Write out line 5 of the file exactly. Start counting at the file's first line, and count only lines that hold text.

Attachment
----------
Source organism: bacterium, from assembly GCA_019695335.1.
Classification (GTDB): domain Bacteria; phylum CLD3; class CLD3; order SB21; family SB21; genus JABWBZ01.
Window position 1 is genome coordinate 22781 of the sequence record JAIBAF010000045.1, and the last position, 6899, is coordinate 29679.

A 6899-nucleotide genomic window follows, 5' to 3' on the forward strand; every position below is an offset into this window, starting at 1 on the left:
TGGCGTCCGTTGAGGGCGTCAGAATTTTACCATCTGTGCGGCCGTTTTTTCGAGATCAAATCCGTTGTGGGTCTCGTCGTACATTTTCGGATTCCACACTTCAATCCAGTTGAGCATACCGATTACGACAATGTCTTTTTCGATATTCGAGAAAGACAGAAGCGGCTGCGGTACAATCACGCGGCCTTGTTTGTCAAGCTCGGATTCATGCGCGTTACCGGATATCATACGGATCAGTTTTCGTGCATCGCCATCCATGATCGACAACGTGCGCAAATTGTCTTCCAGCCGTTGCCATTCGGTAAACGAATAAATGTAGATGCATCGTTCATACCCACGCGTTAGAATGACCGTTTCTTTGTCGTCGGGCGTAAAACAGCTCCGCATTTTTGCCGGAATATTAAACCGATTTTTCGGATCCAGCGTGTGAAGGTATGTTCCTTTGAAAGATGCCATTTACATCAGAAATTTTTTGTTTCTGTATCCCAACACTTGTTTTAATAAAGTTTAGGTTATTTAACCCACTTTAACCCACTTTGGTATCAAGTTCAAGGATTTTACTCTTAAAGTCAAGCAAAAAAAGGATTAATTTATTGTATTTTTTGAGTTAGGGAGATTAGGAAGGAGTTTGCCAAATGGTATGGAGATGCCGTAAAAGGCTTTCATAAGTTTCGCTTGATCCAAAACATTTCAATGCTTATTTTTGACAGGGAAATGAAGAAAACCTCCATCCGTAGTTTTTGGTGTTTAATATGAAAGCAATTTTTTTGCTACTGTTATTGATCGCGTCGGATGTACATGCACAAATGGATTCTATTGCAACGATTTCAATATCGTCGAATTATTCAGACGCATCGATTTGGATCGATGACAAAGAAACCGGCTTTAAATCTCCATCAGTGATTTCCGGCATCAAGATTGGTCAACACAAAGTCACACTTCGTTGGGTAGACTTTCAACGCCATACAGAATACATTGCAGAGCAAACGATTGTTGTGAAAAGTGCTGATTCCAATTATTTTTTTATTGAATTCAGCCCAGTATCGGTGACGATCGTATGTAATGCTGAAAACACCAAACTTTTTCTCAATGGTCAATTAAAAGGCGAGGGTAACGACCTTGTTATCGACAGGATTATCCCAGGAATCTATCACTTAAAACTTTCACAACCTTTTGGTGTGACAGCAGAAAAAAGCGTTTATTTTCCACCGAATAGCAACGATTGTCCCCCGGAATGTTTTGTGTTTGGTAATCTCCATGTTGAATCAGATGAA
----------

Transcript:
TGGCGTCCGTTGAGGGCGTCAGAATTTTACCATCTGTGCGGCCGTTTTTTCGAGATCAAATCCGTTGTGGGTCTCGTCGTACATTTTCGGATTCCACACTTCAATCCAGTTGAGCATACCGATTACGACAATGTCTTTTTCGATATTCGAGAAAGACAGAAGCGGCTGCGGTACAATCACGCGGCCTTGTTTGTCAAGCTCGGATTCATGCGCGTTACCGGATATCATACGGATCAGTTTTCGTGCATCGCCATCCATGATCGACAACGTGCGCAAATTGTCTTCCAGCCGTTGCCATTCGGTAAACGAATAAATGTAGATGCATCGTTCATACCCACGCGTTAGAATGACCGTTTCTTTGTCGTCGGGCGTAAAACAGCTCCGCATTTTTGCCGGAATATTAAACCGATTTTTCGGATCCAGCGTGTGAAGGTATGTTCCTTTGAAAGATGCCATTTACATCAGAAATTTTTTGTTTCTGTATCCCAACACTTGTTTTAATAAAGTTTAGGTTATTTAACCCACTTTAACCCACTTTGGTATCAAGTTCAAGGATTTTACTCTTAAAGTCAAGCAAAAAAAGGATTAATTTATTGTATTTTTTGAGTTAGGGAGATTAGGAAGGAGTTTGCCAAATGGTATGGAGATGCCGTAAAAGGCTTTCATAAGTTTCGCTTGATCCAAAACATTTCAATGCTTATTTTTGACAGGGAAATGAAGAAAACCTCCATCCGTAGTTTTTGGTGTTTAATATGAAAGCAATTTTTTTGCTACTGTTATTGATCGCGTCGGATGTACATGCACAAATGGATTCTATTGCAACGATTTCAATATCGTCGAATTATTCAGACGCATCGATTTGGATCGATGACAAAGAAACCGGCTTTAAATCTCCATCAGTGATTTCCGGCATCAAGATTGGTCAACACAAAGTCACACTTCGTTGGGTAGACTTTCAACGCCATACAGAATACATTGCAGAGCAAACGATTGTTGTGAAAAGTGCTGATTCCAATTATTTTTTTATTGAATTCAGCCCAGTATCGGTGACGATCGTATGTAATGCTGAAAACACCAAACTTTTTCTCAATGGTCAATTAAAAGGCGAGGGTAACGACCTTGTTATCGACAGGATTATCCCAGGAATCTATCACTTAAAACTTTCACAACCTTTTGGTGTGACAGCAGAAAAAAGCGTTTATTTTCCACCGAATAGCAACGATTGTCCCCCGGAATGTTTTGTGTTTGGTAATCTCCATGTTGAATCAGATGAA